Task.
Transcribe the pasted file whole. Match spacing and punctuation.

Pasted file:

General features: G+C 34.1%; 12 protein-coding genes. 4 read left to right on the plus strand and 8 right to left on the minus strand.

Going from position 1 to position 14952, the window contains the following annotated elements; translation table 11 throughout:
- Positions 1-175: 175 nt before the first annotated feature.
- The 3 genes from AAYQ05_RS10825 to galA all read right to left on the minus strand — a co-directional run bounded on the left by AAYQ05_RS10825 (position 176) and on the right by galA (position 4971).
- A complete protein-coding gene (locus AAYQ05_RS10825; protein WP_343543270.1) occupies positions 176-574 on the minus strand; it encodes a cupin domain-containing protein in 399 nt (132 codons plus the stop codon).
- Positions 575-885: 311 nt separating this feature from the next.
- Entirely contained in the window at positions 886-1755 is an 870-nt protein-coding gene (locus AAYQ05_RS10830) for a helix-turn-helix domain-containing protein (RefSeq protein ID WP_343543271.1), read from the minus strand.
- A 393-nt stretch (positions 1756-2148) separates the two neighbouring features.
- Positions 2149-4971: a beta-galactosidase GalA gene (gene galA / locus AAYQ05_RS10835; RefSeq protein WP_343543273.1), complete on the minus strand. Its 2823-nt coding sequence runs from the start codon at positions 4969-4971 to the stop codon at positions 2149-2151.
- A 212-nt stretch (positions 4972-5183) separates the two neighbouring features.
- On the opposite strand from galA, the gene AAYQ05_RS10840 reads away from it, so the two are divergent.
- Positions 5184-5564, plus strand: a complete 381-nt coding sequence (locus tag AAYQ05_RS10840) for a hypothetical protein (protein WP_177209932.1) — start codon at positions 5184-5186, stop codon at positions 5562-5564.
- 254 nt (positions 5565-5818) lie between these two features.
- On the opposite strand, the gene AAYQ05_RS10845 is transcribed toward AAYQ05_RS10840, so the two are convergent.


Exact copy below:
General features: G+C 34.1%; 12 protein-coding genes. 4 read left to right on the plus strand and 8 right to left on the minus strand.

Going from position 1 to position 14952, the window contains the following annotated elements; translation table 11 throughout:
- Positions 1-175: 175 nt before the first annotated feature.
- The 3 genes from AAYQ05_RS10825 to galA all read right to left on the minus strand — a co-directional run bounded on the left by AAYQ05_RS10825 (position 176) and on the right by galA (position 4971).
- A complete protein-coding gene (locus AAYQ05_RS10825; protein WP_343543270.1) occupies positions 176-574 on the minus strand; it encodes a cupin domain-containing protein in 399 nt (132 codons plus the stop codon).
- Positions 575-885: 311 nt separating this feature from the next.
- Entirely contained in the window at positions 886-1755 is an 870-nt protein-coding gene (locus AAYQ05_RS10830) for a helix-turn-helix domain-containing protein (RefSeq protein ID WP_343543271.1), read from the minus strand.
- A 393-nt stretch (positions 1756-2148) separates the two neighbouring features.
- Positions 2149-4971: a beta-galactosidase GalA gene (gene galA / locus AAYQ05_RS10835; RefSeq protein WP_343543273.1), complete on the minus strand. Its 2823-nt coding sequence runs from the start codon at positions 4969-4971 to the stop codon at positions 2149-2151.
- A 212-nt stretch (positions 4972-5183) separates the two neighbouring features.
- On the opposite strand from galA, the gene AAYQ05_RS10840 reads away from it, so the two are divergent.
- Positions 5184-5564, plus strand: a complete 381-nt coding sequence (locus tag AAYQ05_RS10840) for a hypothetical protein (protein WP_177209932.1) — start codon at positions 5184-5186, stop codon at positions 5562-5564.
- 254 nt (positions 5565-5818) lie between these two features.
- On the opposite strand, the gene AAYQ05_RS10845 is transcribed toward AAYQ05_RS10840, so the two are convergent.